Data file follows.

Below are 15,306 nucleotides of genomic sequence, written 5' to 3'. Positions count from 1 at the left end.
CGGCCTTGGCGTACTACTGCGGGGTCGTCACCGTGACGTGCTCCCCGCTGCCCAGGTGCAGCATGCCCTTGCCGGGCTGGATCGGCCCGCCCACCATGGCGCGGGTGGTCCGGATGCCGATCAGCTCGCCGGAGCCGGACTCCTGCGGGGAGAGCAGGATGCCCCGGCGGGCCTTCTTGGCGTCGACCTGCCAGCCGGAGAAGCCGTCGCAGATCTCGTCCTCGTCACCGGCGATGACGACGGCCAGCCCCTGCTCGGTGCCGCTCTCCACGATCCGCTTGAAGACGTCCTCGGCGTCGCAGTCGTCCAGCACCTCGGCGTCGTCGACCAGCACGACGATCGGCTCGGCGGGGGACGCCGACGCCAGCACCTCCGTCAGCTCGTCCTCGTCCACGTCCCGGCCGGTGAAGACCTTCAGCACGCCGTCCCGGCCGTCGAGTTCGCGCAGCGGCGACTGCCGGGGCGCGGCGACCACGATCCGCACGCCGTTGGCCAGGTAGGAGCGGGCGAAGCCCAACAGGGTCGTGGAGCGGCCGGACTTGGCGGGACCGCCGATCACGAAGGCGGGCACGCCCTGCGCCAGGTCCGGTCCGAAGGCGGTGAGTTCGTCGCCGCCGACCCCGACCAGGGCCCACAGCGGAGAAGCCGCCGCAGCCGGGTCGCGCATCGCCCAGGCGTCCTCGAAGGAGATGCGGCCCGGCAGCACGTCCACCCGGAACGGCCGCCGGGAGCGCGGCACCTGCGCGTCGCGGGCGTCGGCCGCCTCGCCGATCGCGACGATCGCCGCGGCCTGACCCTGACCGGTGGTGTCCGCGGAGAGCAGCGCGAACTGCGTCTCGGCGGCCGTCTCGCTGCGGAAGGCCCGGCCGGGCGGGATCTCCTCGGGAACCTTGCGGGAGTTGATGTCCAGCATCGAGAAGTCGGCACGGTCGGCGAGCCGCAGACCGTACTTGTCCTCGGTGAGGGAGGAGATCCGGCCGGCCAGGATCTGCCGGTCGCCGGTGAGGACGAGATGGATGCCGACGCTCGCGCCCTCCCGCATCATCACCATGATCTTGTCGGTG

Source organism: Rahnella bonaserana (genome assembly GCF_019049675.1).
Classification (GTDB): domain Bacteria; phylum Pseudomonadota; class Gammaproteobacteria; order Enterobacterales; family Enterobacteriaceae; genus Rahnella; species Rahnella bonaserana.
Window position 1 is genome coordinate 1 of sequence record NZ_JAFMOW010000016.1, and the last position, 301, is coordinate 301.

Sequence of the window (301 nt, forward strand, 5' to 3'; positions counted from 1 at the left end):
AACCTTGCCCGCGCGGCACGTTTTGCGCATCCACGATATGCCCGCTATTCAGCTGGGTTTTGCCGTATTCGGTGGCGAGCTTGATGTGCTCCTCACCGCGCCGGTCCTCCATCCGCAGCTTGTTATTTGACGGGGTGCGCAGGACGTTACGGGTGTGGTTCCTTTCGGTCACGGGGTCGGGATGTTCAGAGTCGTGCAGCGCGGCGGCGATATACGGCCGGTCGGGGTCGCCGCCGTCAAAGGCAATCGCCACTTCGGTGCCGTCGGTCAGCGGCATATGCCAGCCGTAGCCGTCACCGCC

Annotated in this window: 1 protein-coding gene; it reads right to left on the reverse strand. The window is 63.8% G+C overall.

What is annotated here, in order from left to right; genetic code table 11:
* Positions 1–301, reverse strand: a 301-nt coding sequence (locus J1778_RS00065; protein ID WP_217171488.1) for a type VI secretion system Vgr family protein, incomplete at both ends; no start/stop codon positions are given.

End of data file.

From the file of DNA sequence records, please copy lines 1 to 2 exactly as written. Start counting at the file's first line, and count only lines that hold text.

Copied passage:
Below are 15,306 nucleotides of genomic sequence, written 5' to 3'. Positions count from 1 at the left end.
CGGCCTTGGCGTACTACTGCGGGGTCGTCACCGTGACGTGCTCCCCGCTGCCCAGGTGCAGCATGCCCTTGCCGGGCTGGATCGGCCCGCCCACCATGGCGCGGGTGGTCCGGATGCCGATCAGCTCGCCGGAGCCGGACTCCTGCGGGGAGAGCAGGATGCCCCGGCGGGCCTTCTTGGCGTCGACCTGCCAGCCGGAGAAGCCGTCGCAGATCTCGTCCTCGTCACCGGCGATGACGACGGCCAGCCCCTGCTCGGTGCCGCTCTCCACGATCCGCTTGAAGACGTCCTCGGCGTCGCAGTCGTCCAGCACCTCGGCGTCGTCGACCAGCACGACGATCGGCTCGGCGGGGGACGCCGACGCCAGCACCTCCGTCAGCTCGTCCTCGTCCACGTCCCGGCCGGTGAAGACCTTCAGCACGCCGTCCCGGCCGTCGAGTTCGCGCAGCGGCGACTGCCGGGGCGCGGCGACCACGATCCGCACGCCGTTGGCCAGGTAGGAGCGGGCGAAGCCCAACAGGGTCGTGGAGCGGCCGGACTTGGCGGGACCGCCGATCACGAAGGCGGGCACGCCCTGCGCCAGGTCCGGTCCGAAGGCGGTGAGTTCGTCGCCGCCGACCCCGACCAGGGCCCACAGCGGAGAAGCCGCCGCAGCCGGGTCGCGCATCGCCCAGGCGTCCTCGAAGGAGATGCGGCCCGGCAGCACGTCCACCCGGAACGGCCGCCGGGAGCGCGGCACCTGCGCGTCGCGGGCGTCGGCCGCCTCGCCGATCGCGACGATCGCCGCGGCCTGACCCTGACCGGTGGTGTCCGCGGAGAGCAGCGCGAACTGCGTCTCGGCGGCCGTCTCGCTGCGGAAGGCCCGGCCGGGCGGGATCTCCTCGGGAACCTTGCGGGAGTTGATGTCCAGCATCGAGAAGTCGGCACGGTCGGCGAGCCGCAGACCGTACTTGTCCTCGGTGAGGGAGGAGATCCGGCCGGCCAGGATCTGCCGGTCGCCGGTGAGGACGAGATGGATGCCGACGCTCGCGCCCTCCCGCATCATCACCATGATCTTGTCGGTG